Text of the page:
12 August 2006

Summer squash stuffed with couscous

This is a recipe straight out of the Joy of Cooking (page 268 in the 1996 edition). Well, the recipe actually calls for zucchini; I substituted gigantic yellow squash. I also used raz-el-hanout, a Moroccan spice mixture, along with the cinnamon (reduced, because American recipes always call for an excessive amount) in the JoC recipe. Raz-el-hanout is a mixture of cumin, cardamom, ginger, nutmeg, coriander, and turmeric.

I also cooked the couscous by steaming it instead of just mixing it with the squash pulp and raisins and spices with chicken broth. Steaming couscous, even the so-called instant kind, gives you a much better result than just cooking it directly in liquid.

The first step is to put the couscous in a bowl and pour on cold water just to cover it. In a few minutes, the couscous will have absorbed all the water. Then work it with your fingers or a fork to break up any clumps and put it in a steamer (wrapp it in a cloth is you need to) over boiling water for 10 minutes. After the first steaming, take it out and work it again to remove clumps. Then steam it again, for 10 more minutes.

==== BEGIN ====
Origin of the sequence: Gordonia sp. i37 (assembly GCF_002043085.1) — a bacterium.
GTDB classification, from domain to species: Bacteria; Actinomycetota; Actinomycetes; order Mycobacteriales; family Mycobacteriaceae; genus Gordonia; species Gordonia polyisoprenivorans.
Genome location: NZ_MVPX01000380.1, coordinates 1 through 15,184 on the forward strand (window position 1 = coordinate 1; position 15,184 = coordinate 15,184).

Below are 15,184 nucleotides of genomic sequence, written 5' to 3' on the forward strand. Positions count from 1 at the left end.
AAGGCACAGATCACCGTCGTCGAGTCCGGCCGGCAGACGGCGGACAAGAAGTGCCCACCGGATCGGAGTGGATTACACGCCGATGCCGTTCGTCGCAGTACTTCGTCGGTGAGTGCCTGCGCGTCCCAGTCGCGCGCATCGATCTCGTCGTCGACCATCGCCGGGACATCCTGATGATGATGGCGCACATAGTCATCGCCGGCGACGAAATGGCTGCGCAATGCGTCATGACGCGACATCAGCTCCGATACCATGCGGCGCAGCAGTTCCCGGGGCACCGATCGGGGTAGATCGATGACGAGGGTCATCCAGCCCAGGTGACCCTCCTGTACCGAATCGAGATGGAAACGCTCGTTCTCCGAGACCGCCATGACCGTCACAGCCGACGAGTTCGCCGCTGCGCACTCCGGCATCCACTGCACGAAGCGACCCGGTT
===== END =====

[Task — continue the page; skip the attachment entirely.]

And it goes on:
When the squash pulp is cooked and fairly dry, add the steamed couscous (it's already cooked and doesn't need to be boiled). Then add the pine nuts and stuff the squash with the mixture. Add salt, pepper, and olive oil to the stuffing as you like.

I let my stuffed squash boats cook under foil for the allotted time, and then at the end I uncovered them and turned on the broiler. Well, I kind of burned them, but not too much. They were still very good. The raisins, pine nuts, and spices gave a great flavor to the squash.

Yellow squash boats stuffed with
couscous, onions, garlic, raisins, pine nuts, and spices


  1. Oh, Ken! What timing. Thanks for this... we're overrun with gigantic yellow squash after being away for a 3-day weekend.

  2. Miam, miam ! Super, la recette ! Ça doit être drôlement bon :-) ! Marie


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